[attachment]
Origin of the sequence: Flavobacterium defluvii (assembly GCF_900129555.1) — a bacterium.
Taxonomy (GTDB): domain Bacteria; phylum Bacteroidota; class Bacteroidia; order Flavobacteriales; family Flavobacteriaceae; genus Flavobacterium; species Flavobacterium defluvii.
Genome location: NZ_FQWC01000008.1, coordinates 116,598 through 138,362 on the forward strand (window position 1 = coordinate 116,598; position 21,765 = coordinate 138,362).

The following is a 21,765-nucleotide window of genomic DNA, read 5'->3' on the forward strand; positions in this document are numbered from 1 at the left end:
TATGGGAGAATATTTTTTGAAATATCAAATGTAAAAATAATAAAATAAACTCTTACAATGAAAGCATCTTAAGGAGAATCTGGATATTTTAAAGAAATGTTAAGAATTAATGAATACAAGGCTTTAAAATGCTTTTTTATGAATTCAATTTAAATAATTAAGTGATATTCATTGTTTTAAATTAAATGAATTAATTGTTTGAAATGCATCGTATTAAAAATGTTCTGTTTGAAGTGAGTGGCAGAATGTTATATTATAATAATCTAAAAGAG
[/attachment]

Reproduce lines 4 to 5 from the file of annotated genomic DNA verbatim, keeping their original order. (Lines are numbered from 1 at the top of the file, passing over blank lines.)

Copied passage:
The following is a 21,765-nucleotide window of genomic DNA, read 5'->3' on the forward strand; positions in this document are numbered from 1 at the left end:
TATGGGAGAATATTTTTTGAAATATCAAATGTAAAAATAATAAAATAAACTCTTACAATGAAAGCATCTTAAGGAGAATCTGGATATTTTAAAGAAATGTTAAGAATTAATGAATACAAGGCTTTAAAATGCTTTTTTATGAATTCAATTTAAATAATTAAGTGATATTCATTGTTTTAAATTAAATGAATTAATTGTTTGAAATGCATCGTATTAAAAATGTTCTGTTTGAAGTGAGTGGCAGAATGTTATATTATAATAATCTAAAAGAG